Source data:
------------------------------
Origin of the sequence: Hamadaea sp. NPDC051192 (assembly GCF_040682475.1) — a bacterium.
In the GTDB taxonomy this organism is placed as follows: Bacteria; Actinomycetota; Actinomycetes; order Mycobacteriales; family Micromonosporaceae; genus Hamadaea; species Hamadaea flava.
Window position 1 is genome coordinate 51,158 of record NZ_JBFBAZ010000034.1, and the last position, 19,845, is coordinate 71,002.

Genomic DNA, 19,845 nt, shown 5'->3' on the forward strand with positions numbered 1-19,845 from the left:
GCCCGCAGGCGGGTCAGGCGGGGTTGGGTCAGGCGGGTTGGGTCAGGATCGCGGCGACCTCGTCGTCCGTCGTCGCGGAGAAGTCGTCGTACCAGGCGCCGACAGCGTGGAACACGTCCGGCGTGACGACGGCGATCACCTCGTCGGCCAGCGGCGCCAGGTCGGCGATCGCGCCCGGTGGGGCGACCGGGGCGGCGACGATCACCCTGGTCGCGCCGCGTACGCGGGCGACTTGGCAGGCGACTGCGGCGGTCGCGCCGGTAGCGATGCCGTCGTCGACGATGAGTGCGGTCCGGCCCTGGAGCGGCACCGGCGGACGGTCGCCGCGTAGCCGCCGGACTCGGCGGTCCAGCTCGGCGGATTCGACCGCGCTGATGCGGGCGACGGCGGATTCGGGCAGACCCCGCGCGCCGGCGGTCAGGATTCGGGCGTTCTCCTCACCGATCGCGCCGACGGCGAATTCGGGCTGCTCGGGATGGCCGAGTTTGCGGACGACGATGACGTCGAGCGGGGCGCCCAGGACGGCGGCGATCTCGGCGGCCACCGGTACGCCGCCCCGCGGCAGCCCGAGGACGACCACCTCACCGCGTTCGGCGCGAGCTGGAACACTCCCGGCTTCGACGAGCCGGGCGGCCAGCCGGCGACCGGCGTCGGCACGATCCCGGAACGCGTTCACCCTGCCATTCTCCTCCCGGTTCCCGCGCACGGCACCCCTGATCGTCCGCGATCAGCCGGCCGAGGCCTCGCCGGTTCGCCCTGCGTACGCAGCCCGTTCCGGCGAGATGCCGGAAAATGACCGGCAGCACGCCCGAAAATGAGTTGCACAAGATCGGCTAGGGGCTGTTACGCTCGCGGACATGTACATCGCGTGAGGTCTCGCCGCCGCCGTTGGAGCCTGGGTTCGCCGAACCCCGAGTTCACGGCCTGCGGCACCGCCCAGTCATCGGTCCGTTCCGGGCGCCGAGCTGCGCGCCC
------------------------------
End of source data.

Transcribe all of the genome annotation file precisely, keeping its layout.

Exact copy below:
Origin of the sequence: Hamadaea sp. NPDC051192 (assembly GCF_040682475.1) — a bacterium.
In the GTDB taxonomy this organism is placed as follows: Bacteria; Actinomycetota; Actinomycetes; order Mycobacteriales; family Micromonosporaceae; genus Hamadaea; species Hamadaea flava.
Window position 1 is genome coordinate 51,158 of record NZ_JBFBAZ010000034.1, and the last position, 19,845, is coordinate 71,002.

Genomic DNA, 19,845 nt, shown 5'->3' on the forward strand with positions numbered 1-19,845 from the left:
GCCCGCAGGCGGGTCAGGCGGGGTTGGGTCAGGCGGGTTGGGTCAGGATCGCGGCGACCTCGTCGTCCGTCGTCGCGGAGAAGTCGTCGTACCAGGCGCCGACAGCGTGGAACACGTCCGGCGTGACGACGGCGATCACCTCGTCGGCCAGCGGCGCCAGGTCGGCGATCGCGCCCGGTGGGGCGACCGGGGCGGCGACGATCACCCTGGTCGCGCCGCGTACGCGGGCGACTTGGCAGGCGACTGCGGCGGTCGCGCCGGTAGCGATGCCGTCGTCGACGATGAGTGCGGTCCGGCCCTGGAGCGGCACCGGCGGACGGTCGCCGCGTAGCCGCCGGACTCGGCGGTCCAGCTCGGCGGATTCGACCGCGCTGATGCGGGCGACGGCGGATTCGGGCAGACCCCGCGCGCCGGCGGTCAGGATTCGGGCGTTCTCCTCACCGATCGCGCCGACGGCGAATTCGGGCTGCTCGGGATGGCCGAGTTTGCGGACGACGATGACGTCGAGCGGGGCGCCCAGGACGGCGGCGATCTCGGCGGCCACCGGTACGCCGCCCCGCGGCAGCCCGAGGACGACCACCTCACCGCGTTCGGCGCGAGCTGGAACACTCCCGGCTTCGACGAGCCGGGCGGCCAGCCGGCGACCGGCGTCGGCACGATCCCGGAACGCGTTCACCCTGCCATTCTCCTCCCGGTTCCCGCGCACGGCACCCCTGATCGTCCGCGATCAGCCGGCCGAGGCCTCGCCGGTTCGCCCTGCGTACGCAGCCCGTTCCGGCGAGATGCCGGAAAATGACCGGCAGCACGCCCGAAAATGAGTTGCACAAGATCGGCTAGGGGCTGTTACGCTCGCGGACATGTACATCGCGTGAGGTCTCGCCGCCGCCGTTGGAGCCTGGGTTCGCCGAACCCCGAGTTCACGGCCTGCGGCACCGCCCAGTCATCGGTCCGTTCCGGGCGCCGAGCTGCGCGCCC